jraef, you're absolutely spot-on. Over a million and counting. Here's just one example:
An Irishman is struggling to find a parking space.
"Lord," he prayed. "I can't stand this. If you open a space up for me, I swear I'll give up the Guinness and go to mass every Sunday."
Suddenly, the clouds part and the sun shines on an empty parking spot. Without hesitation, the Irishman says: "Never mind, I found one!"

RE: Do I need a ROTARY PHASE CONVERTER or a DIGITAL PHASE CONVERTER or an INVERTER?

If it were me, I would start by taking that motor to your motor shop and have them crack it open to see if they can find the winding ends to reconfigure it for 230V. I’d be willing to bet they can. Then you can get a suitable 230V VFD and be done with it. You might find that having the variable speed will give you some added control of the grind as well. If they can’t reconnect it for you, they can probably offer you one with the right mounting and shaft as that one, but has the 230/400V connection capability.


" We are all here on earth to help others; what on earth the others are here for I don't know." -- W. H. Auden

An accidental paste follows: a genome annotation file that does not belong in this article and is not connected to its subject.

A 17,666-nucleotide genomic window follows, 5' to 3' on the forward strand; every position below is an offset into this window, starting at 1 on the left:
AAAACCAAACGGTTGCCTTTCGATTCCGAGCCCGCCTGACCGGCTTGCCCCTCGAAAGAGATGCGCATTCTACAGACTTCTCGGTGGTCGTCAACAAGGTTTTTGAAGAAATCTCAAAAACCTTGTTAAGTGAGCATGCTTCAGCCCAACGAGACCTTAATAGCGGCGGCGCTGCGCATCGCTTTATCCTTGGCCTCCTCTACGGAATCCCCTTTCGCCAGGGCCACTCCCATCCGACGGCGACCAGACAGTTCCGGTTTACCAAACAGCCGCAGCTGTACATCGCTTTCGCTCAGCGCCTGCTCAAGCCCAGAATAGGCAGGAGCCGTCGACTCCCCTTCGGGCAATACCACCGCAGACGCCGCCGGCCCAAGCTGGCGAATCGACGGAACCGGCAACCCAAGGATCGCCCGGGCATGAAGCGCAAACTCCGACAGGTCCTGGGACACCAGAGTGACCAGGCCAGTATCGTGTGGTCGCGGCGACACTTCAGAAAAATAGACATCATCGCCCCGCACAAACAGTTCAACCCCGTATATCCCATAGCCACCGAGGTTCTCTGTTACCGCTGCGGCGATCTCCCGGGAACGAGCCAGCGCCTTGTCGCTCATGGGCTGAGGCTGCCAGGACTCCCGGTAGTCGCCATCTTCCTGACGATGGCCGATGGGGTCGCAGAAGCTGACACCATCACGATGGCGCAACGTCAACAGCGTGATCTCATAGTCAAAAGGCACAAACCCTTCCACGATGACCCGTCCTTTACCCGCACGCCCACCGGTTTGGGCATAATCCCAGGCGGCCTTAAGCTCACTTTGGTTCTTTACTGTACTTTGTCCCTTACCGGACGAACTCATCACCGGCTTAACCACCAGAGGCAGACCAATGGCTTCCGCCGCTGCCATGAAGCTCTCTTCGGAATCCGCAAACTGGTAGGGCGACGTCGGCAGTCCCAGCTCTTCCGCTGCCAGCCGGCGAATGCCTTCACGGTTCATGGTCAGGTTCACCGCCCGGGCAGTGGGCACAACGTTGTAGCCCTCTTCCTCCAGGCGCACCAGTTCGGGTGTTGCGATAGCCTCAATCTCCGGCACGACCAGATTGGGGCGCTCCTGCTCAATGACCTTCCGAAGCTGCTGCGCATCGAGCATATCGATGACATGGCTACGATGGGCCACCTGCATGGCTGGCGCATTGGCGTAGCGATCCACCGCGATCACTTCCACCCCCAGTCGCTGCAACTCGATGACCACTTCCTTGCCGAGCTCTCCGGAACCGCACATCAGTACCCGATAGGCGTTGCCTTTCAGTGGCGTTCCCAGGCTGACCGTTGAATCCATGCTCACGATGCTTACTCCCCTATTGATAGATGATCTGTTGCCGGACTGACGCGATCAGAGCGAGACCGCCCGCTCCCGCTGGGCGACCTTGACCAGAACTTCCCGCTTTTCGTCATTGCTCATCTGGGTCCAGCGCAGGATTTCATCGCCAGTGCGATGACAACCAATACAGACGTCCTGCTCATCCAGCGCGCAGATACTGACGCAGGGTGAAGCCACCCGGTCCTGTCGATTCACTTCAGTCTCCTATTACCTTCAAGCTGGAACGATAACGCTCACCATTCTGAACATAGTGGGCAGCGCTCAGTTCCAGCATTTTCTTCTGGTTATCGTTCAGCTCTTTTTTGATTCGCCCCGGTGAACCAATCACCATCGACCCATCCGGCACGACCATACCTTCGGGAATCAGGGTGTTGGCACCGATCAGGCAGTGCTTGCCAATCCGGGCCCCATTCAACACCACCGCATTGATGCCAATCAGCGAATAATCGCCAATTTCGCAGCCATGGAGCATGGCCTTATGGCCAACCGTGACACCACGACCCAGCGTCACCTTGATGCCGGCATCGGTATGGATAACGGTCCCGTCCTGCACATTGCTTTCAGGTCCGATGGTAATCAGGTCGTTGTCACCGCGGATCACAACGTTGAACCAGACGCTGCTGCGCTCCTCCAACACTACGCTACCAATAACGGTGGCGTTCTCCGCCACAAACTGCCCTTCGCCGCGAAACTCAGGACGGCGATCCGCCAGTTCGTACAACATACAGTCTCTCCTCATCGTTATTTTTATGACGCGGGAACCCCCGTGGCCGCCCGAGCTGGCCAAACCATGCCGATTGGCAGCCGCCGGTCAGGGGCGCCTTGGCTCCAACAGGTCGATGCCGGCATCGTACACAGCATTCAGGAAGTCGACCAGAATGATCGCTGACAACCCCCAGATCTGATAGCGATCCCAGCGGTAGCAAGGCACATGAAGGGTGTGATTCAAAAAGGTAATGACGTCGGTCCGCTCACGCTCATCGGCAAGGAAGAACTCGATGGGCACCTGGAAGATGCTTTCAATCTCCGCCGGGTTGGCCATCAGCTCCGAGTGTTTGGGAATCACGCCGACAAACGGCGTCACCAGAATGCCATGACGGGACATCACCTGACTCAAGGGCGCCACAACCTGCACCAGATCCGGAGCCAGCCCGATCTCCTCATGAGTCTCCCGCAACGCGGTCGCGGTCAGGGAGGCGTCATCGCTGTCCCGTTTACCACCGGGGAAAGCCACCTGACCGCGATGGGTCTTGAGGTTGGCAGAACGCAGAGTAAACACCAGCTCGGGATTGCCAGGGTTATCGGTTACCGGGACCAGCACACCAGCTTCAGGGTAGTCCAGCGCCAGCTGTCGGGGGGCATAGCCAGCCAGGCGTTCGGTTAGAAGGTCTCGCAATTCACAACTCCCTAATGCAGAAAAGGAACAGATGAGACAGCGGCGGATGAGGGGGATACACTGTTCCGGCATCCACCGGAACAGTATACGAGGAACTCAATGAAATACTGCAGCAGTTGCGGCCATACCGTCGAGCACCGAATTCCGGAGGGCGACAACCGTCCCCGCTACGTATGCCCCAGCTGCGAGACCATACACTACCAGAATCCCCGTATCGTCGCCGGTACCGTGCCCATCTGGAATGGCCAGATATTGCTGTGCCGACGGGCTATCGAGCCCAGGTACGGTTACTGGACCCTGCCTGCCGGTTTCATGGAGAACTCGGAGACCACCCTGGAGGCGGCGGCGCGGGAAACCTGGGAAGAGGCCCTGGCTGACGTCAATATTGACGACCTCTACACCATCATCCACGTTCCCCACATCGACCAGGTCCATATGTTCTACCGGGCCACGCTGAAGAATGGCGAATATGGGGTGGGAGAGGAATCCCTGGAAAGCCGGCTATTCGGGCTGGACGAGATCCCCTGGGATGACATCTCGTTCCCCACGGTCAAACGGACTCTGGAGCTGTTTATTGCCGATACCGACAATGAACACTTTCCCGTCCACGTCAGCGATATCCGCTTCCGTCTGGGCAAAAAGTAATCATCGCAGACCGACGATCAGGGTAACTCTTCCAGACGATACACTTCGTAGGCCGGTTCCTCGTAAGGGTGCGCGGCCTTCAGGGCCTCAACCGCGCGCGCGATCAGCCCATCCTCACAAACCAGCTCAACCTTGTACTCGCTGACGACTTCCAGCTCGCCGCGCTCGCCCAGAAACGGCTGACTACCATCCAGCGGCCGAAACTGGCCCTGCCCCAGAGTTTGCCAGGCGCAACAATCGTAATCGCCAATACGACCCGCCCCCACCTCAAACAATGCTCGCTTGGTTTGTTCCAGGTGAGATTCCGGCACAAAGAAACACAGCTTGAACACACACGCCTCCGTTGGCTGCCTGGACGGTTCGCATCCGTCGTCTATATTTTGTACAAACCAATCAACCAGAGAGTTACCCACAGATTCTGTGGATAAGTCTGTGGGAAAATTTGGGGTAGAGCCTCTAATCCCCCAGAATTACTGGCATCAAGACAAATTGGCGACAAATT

RE: Do I need a ROTARY PHASE CONVERTER or a DIGITAL PHASE CONVERTER or an INVERTER?

jraef,

Unlikely that there will be any winding ends other than those in the terminal box. It won't be built like a US 12-lead motor, I'm pretty sure that winding will be straight 415V.

RE: Do I need a ROTARY PHASE CONVERTER or a DIGITAL PHASE CONVERTER or an INVERTER?

We are talking about the internal jumpers between individual coils. A motor shop may be able to add leads to make it a 6 or 9 lead motor. (12 leads are generators, motors are 9 leads.)

Bill
--------------------
"Why not the best?"
Jimmy Carter

RE: Do I need a ROTARY PHASE CONVERTER or a DIGITAL PHASE CONVERTER or an INVERTER?

ScottyUK,
I looked up that mfr's catalog, there is evidence to the fact that although they only show the one voltage on the nameplate, they are wound for Star or Delta configuration and the catalog says they can be 230 or 400V.
http://voltmotor.com.tr/downloads/pdf/en/catalogue...


" We are all here on earth to help others; what on earth the others are here for I don't know." -- W. H. Auden

RE: Do I need a ROTARY PHASE CONVERTER or a DIGITAL PHASE CONVERTER or an INVERTER?

I found this, but I am going back to look some more.

The voltages and frequencies for 2 and 4-pole, three-
phase motors up to 3 kW and 6-pole, three-phase
motors up to 2,2 kW are 230 230VD/400VY
50 Hz.
The voltages and frequencies for 2 and 4-pole, three-